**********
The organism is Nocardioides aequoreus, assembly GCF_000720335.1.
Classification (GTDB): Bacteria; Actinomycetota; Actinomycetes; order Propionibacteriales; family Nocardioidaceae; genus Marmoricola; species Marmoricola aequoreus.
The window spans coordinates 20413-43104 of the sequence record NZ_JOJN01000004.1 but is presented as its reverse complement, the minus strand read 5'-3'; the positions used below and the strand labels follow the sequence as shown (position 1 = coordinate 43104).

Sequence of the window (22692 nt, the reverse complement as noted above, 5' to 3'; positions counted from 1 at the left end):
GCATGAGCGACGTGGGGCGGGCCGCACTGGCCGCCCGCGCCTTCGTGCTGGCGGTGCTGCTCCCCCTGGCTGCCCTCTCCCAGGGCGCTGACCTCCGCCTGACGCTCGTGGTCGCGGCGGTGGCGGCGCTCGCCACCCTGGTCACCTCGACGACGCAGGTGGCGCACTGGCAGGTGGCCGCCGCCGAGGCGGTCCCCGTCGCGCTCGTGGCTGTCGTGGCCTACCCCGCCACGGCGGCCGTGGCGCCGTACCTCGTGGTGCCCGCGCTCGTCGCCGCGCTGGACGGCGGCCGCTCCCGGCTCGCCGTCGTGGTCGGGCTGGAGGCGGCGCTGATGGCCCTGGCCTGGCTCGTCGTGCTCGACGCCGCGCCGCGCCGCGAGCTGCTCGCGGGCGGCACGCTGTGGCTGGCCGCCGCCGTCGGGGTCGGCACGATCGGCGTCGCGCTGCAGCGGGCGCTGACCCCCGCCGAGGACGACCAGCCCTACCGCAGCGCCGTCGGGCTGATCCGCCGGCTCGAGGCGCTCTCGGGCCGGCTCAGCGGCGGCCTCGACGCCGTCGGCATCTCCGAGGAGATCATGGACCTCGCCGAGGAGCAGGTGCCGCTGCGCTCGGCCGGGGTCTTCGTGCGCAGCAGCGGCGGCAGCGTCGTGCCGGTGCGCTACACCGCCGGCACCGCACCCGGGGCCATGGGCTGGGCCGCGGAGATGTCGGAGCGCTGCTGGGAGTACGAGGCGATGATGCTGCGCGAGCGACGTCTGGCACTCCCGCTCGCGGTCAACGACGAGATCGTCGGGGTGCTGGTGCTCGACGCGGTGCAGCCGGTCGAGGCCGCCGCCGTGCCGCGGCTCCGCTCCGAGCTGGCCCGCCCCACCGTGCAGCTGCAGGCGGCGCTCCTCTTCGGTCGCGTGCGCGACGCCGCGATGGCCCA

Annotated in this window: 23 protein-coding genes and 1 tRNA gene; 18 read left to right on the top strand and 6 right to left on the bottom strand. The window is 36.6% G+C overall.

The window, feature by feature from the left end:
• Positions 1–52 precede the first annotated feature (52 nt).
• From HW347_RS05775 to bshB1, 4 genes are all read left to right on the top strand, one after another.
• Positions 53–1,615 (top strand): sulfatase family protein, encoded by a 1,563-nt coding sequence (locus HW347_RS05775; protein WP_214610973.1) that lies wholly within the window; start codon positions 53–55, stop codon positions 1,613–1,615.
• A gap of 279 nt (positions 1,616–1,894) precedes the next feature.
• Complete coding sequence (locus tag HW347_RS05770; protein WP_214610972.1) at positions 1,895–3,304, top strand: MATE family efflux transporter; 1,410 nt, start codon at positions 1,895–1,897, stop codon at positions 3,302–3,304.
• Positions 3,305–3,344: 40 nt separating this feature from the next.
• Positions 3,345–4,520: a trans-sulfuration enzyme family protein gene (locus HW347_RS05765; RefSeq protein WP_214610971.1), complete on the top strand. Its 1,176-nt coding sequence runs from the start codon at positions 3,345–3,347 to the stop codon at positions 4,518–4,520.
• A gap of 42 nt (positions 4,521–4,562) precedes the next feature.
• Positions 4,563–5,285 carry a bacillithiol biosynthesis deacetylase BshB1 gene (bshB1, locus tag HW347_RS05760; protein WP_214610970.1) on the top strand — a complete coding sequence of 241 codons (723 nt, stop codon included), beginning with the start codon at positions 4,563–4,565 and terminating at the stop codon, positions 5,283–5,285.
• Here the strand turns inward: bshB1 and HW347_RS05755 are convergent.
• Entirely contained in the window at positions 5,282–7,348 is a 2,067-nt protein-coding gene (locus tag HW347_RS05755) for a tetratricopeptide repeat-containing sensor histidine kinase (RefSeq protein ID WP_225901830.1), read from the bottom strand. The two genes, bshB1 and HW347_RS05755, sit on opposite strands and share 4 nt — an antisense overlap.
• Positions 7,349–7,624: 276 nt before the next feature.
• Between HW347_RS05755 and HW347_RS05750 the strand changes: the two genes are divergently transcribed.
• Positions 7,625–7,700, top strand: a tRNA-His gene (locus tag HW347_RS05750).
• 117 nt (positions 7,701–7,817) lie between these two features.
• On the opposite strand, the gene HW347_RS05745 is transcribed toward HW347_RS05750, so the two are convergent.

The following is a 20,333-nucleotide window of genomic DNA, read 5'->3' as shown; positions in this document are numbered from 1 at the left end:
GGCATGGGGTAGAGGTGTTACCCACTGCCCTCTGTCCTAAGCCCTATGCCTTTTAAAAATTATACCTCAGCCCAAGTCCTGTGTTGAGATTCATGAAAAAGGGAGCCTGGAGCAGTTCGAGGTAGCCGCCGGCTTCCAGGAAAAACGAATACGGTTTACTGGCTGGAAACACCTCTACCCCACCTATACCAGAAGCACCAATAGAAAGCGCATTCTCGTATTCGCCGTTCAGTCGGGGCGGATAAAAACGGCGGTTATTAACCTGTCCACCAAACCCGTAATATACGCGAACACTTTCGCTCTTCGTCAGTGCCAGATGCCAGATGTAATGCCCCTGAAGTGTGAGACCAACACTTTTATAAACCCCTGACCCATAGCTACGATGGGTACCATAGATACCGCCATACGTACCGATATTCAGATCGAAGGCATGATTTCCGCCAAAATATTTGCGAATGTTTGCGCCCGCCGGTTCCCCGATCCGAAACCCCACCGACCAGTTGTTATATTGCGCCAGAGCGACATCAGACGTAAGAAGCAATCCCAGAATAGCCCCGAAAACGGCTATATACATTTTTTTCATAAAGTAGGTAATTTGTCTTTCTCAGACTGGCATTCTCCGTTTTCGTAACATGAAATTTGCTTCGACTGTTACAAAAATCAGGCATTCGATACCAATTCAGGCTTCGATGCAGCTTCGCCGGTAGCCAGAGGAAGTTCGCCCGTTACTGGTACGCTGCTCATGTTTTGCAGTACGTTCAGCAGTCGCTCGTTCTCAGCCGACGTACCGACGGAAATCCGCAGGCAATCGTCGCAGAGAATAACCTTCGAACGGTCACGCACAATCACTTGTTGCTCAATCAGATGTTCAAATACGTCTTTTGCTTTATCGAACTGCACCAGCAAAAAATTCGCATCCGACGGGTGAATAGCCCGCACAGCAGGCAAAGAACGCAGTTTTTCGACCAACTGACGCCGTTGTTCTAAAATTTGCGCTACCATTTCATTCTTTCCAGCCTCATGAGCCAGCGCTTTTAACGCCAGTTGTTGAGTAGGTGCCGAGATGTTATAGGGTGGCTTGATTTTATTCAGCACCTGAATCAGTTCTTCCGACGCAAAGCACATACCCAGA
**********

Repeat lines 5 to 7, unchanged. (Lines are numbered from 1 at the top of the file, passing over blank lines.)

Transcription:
GCATGAGCGACGTGGGGCGGGCCGCACTGGCCGCCCGCGCCTTCGTGCTGGCGGTGCTGCTCCCCCTGGCTGCCCTCTCCCAGGGCGCTGACCTCCGCCTGACGCTCGTGGTCGCGGCGGTGGCGGCGCTCGCCACCCTGGTCACCTCGACGACGCAGGTGGCGCACTGGCAGGTGGCCGCCGCCGAGGCGGTCCCCGTCGCGCTCGTGGCTGTCGTGGCCTACCCCGCCACGGCGGCCGTGGCGCCGTACCTCGTGGTGCCCGCGCTCGTCGCCGCGCTGGACGGCGGCCGCTCCCGGCTCGCCGTCGTGGTCGGGCTGGAGGCGGCGCTGATGGCCCTGGCCTGGCTCGTCGTGCTCGACGCCGCGCCGCGCCGCGAGCTGCTCGCGGGCGGCACGCTGTGGCTGGCCGCCGCCGTCGGGGTCGGCACGATCGGCGTCGCGCTGCAGCGGGCGCTGACCCCCGCCGAGGACGACCAGCCCTACCGCAGCGCCGTCGGGCTGATCCGCCGGCTCGAGGCGCTCTCGGGCCGGCTCAGCGGCGGCCTCGACGCCGTCGGCATCTCCGAGGAGATCATGGACCTCGCCGAGGAGCAGGTGCCGCTGCGCTCGGCCGGGGTCTTCGTGCGCAGCAGCGGCGGCAGCGTCGTGCCGGTGCGCTACACCGCCGGCACCGCACCCGGGGCCATGGGCTGGGCCGCGGAGATGTCGGAGCGCTGCTGGGAGTACGAGGCGATGATGCTGCGCGAGCGACGTCTGGCACTCCCGCTCGCGGTCAACGACGAGATCGTCGGGGTGCTGGTGCTCGACGCGGTGCAGCCGGTCGAGGCCGCCGCCGTGCCGCGGCTCCGCTCCGAGCTGGCCCGCCCCACCGTGCAGCTGCAGGCGGCGCTCCTCTTCGGTCGCGTGCGCGACGCCGCGATGGCCCA

Annotated in this window: 23 protein-coding genes and 1 tRNA gene; 18 read left to right on the top strand and 6 right to left on the bottom strand. The window is 36.6% G+C overall.

The window, feature by feature from the left end: